Editor’s note: This article was initially published in The Daily Gazette, Swarthmore’s online, daily newspaper founded in Fall 1996. As of Fall 2018, the DG has merged with The Phoenix. See the about page to read more about the DG.
As the semester nears its end, Student Council members are taking a critical look at their long-term goals. While some objectives are coming to a close, others are being extended to next semester for further revision and work.
Among the long-term goals, StuCo’s Academic Support sub-committee will continue into next semester, but it is unclear whether the Ville Meals/Points venture will continue. The Rollover Initiative is complete but will require close supervision by StuCo members.
Rollover Reallocation Program
With SBC’s support, StuCo approved the Rollover Reallocation Program (also known as the Rollover Proposal), which changed student group funding processes and created a new funding committee. Student Council President Simon Zhu ’11 and Financial Policy Representative Ben Hattem ’12 have been working on drafting the proposal since last semester and discussed the proposal with Dean Braun and the Business Office.
Each of the past few years, SBC has run a budget surplus of approximately $100,000. This is put into the capital replacement fund, which is primarily used to replace expensive broken and outdated equipment for student groups.
Every few years, some of that fund is moved to the endowment. Hattem said, “Essentially, a significant portion of student activities fees is actually going into the endowment after a couple of years.”
StuCo members hope to address this “massive budget inefficiency” in two major ways. The first is to create a committee that will use the unspent funds in SBCs annual rollover funds.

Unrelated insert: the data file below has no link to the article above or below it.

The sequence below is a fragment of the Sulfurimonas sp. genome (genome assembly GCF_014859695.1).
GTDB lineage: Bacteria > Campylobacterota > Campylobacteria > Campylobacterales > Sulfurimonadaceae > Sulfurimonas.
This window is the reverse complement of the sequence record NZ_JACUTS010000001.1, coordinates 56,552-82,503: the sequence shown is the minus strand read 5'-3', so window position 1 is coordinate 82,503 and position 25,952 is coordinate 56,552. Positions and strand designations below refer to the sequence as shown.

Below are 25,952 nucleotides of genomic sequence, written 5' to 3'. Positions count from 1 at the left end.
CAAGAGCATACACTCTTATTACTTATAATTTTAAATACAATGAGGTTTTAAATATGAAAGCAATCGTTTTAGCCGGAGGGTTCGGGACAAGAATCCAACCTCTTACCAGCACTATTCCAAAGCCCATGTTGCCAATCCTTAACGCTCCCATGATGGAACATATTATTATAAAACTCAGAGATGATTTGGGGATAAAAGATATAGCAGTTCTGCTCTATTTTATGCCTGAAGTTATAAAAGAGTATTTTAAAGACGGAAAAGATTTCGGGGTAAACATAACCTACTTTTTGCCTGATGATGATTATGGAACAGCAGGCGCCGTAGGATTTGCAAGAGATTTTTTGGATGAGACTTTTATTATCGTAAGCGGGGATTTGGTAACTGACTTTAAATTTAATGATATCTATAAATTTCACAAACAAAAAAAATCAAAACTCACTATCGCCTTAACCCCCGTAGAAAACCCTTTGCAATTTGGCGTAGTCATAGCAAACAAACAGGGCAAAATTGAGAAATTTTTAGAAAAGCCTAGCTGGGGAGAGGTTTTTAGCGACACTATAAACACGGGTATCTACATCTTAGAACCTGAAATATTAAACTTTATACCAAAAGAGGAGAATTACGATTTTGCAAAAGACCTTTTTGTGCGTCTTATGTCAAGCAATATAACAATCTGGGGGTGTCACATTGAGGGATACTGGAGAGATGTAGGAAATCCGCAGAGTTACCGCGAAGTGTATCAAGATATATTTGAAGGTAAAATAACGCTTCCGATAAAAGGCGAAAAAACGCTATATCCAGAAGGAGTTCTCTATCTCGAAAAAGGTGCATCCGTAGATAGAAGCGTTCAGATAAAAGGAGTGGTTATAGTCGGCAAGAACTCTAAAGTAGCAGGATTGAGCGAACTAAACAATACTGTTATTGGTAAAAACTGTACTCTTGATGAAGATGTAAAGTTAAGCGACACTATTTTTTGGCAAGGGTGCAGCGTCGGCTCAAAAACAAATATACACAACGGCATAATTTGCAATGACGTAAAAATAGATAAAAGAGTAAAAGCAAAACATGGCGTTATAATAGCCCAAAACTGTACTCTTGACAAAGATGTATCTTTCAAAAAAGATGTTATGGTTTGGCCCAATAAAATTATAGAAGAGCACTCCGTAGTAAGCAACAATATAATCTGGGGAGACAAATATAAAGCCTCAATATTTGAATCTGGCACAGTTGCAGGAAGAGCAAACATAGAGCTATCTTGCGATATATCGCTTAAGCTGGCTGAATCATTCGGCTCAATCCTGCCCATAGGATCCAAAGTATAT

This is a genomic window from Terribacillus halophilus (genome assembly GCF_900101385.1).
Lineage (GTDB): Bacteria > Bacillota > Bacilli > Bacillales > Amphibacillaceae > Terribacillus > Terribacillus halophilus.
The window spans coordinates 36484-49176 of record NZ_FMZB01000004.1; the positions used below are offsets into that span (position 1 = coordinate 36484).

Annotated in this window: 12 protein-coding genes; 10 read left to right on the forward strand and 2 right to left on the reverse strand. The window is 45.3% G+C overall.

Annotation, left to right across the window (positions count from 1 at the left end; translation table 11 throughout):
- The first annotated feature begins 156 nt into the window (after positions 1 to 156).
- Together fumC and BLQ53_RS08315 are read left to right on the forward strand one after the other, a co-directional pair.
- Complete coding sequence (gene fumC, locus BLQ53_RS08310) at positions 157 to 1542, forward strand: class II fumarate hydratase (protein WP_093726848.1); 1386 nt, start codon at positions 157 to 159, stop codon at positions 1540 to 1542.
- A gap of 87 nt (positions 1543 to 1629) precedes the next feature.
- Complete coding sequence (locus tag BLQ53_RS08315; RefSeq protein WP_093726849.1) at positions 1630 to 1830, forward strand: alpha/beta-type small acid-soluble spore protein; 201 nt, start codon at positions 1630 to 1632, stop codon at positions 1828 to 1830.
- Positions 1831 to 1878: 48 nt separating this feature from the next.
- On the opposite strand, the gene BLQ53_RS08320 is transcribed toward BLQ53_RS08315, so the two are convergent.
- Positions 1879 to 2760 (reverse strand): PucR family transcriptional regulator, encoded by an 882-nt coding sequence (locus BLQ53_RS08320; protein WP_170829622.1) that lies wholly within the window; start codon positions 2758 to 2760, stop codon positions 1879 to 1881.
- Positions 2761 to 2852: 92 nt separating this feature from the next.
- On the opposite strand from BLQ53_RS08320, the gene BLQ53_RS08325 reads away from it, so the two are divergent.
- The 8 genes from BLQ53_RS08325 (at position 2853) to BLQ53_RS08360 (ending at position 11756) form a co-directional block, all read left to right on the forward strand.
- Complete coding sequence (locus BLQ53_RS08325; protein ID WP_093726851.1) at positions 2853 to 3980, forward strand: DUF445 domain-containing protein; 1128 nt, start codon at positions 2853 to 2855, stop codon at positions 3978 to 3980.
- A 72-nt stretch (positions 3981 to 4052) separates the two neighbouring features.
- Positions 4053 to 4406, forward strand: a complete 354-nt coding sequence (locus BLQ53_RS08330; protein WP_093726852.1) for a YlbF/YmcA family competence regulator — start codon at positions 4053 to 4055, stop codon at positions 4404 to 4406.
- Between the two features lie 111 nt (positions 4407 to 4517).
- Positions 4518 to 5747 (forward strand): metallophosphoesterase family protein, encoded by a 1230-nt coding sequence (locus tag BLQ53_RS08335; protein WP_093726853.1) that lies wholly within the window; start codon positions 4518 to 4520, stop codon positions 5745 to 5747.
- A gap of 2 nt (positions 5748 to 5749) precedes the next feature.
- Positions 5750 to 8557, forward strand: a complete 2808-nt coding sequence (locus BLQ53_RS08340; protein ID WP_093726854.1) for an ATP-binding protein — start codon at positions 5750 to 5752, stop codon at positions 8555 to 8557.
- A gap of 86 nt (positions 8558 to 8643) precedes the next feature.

The new committee, titled the Rollover Fund Grant Committee, will provide funding to students who have long-term project ideas and proposals that could “enhance the student experience at the college,” Zhu says.
The committee is designed to “allocate grants beyond the traditional events and projects that SBC and other funding committees typically grant,” according to Zhu. The grant funding will range in monetary amount, mostly in the area from $1,000 to $5,000 but some possibly going as high as $10,000, depending on the project.
With this new committee, the Fun Fund will be obsoleted. Hattem explained, “The kind of events it funded was unclear. We are not actually closing off any student funding opportunities, we are just making it more specific where they [funding ideas and projects] go.”
StuCo and SBC have also created new funding rules for addressing SBC’s large annual rollover. SBC’s annual Spring Budgeting process will now be allocated to items and events that student groups have officially planned to spend, with specific dates for when it will be spent. For instance, SBC Spring Budgeting will provide service money for photocopying and transportation, but not for individual proposals that have not yet been planned.
“The idea,” Zhu said, “is to minimize the amount allocated in Spring Budgeting and increase the amount of money allocated throughout the year.” Money granted will have expiration dates: if the student groups do not use the money by a certain date, it will return to SBC to reallocate for the rest of the year.